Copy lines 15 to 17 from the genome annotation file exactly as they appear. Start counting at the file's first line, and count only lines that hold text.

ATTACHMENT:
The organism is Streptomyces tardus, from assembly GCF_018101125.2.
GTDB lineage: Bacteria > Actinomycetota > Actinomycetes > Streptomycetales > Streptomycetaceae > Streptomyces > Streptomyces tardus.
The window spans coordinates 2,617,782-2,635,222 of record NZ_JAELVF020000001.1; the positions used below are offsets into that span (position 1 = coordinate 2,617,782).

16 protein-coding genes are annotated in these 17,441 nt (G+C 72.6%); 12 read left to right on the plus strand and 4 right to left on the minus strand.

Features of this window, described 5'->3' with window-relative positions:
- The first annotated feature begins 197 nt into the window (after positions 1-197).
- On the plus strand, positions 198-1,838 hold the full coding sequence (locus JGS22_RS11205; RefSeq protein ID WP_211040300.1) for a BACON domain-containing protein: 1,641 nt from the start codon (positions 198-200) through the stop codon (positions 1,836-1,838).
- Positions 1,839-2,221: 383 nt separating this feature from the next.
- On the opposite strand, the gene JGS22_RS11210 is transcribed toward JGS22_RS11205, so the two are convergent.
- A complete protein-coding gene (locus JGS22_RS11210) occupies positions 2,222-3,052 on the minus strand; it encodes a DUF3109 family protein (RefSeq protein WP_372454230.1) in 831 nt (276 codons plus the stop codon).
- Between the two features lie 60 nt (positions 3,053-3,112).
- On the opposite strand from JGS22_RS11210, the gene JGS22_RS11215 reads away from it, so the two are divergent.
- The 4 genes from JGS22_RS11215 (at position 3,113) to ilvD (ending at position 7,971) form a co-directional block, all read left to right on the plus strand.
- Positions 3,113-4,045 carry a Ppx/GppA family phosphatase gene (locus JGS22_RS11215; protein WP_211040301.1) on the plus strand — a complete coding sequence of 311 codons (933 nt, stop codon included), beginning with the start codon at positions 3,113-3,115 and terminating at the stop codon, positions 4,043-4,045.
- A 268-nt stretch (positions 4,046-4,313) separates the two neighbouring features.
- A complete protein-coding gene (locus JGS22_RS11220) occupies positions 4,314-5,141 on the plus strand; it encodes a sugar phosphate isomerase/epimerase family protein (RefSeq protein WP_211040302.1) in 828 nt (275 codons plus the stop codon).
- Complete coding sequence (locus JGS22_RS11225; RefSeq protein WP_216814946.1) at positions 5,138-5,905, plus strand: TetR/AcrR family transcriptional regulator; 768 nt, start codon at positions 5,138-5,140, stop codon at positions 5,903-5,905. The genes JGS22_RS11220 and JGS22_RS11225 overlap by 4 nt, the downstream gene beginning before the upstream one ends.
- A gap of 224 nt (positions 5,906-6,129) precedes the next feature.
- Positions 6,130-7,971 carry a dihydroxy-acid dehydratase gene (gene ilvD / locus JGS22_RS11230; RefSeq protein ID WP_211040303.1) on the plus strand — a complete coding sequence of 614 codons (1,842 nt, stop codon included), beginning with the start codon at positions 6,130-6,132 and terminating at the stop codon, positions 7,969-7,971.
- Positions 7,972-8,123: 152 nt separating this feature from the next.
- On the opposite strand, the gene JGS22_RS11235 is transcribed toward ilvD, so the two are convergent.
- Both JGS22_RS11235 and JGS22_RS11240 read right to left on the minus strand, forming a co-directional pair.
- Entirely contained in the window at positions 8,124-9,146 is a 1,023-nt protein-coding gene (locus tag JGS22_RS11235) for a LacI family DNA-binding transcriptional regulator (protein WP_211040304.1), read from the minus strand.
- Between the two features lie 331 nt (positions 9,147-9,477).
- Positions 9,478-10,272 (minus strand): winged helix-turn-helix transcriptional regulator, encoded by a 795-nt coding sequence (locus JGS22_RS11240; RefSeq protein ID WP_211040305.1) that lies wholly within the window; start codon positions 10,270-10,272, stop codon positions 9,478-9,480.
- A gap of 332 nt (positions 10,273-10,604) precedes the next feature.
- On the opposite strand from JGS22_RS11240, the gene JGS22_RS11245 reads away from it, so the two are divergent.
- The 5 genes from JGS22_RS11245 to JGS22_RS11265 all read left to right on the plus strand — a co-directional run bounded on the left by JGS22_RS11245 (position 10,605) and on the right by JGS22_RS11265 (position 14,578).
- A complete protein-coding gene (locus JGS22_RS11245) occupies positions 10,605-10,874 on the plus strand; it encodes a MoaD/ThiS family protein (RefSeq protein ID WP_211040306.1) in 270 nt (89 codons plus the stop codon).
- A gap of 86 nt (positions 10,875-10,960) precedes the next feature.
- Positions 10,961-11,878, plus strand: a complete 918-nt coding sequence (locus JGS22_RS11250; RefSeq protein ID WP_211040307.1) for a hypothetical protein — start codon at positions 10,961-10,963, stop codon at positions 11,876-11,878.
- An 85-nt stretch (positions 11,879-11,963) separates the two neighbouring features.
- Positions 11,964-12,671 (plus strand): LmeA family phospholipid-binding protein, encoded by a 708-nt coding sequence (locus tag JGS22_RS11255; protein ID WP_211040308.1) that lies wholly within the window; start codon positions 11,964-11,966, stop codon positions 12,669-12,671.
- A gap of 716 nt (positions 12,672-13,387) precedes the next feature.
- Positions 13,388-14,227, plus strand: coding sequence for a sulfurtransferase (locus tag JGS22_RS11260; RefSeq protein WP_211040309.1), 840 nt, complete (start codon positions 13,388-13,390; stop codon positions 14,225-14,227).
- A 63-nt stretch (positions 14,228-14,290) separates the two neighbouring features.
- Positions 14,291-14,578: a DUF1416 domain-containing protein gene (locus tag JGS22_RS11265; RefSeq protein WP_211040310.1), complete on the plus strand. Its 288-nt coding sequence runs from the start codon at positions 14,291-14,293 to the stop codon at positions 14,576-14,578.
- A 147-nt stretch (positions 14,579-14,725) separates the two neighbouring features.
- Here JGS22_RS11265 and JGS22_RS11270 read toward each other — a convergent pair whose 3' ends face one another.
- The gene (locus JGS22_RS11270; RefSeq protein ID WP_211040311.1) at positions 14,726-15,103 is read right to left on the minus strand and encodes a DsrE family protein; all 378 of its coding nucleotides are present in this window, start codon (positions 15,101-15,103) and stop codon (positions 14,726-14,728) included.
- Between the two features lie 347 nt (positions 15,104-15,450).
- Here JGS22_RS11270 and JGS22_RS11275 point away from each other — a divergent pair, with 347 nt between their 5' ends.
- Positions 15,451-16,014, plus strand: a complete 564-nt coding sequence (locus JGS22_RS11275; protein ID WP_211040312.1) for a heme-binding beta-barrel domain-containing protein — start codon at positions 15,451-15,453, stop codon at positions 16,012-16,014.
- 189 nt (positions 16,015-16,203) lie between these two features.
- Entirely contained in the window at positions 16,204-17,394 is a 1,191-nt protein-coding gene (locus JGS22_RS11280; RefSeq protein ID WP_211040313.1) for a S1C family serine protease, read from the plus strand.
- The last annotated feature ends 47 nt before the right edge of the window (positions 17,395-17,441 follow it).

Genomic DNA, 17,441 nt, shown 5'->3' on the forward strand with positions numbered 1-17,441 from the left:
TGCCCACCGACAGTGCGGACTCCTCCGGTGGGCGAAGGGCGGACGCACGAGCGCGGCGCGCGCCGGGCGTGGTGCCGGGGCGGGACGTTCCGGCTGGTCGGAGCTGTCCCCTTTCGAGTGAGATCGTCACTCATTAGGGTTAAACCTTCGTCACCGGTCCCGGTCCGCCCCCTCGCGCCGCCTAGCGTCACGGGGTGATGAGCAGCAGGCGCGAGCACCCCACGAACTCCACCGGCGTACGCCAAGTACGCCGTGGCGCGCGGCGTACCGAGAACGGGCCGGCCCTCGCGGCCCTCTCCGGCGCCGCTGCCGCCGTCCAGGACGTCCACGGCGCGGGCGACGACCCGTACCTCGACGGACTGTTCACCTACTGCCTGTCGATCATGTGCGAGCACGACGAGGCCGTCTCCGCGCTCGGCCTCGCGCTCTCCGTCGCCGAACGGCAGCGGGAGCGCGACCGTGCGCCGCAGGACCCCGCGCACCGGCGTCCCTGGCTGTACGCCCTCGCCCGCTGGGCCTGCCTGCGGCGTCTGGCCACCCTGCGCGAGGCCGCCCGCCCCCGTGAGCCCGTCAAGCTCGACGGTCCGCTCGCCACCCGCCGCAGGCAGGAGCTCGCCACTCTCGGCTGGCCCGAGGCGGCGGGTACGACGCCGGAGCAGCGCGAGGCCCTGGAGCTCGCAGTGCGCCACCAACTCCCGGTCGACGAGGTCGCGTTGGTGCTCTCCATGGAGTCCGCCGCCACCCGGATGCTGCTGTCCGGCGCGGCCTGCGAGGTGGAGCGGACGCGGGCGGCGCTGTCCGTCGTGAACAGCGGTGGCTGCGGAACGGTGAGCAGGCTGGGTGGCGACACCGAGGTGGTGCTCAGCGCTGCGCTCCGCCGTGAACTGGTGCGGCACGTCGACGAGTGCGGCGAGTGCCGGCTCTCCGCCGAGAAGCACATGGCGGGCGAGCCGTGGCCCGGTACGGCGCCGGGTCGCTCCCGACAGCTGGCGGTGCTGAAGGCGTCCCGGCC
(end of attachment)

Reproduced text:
- A 268-nt stretch (positions 4,046-4,313) separates the two neighbouring features.
- A complete protein-coding gene (locus JGS22_RS11220) occupies positions 4,314-5,141 on the plus strand; it encodes a sugar phosphate isomerase/epimerase family protein (RefSeq protein WP_211040302.1) in 828 nt (275 codons plus the stop codon).
- Complete coding sequence (locus JGS22_RS11225; RefSeq protein WP_216814946.1) at positions 5,138-5,905, plus strand: TetR/AcrR family transcriptional regulator; 768 nt, start codon at positions 5,138-5,140, stop codon at positions 5,903-5,905. The genes JGS22_RS11220 and JGS22_RS11225 overlap by 4 nt, the downstream gene beginning before the upstream one ends.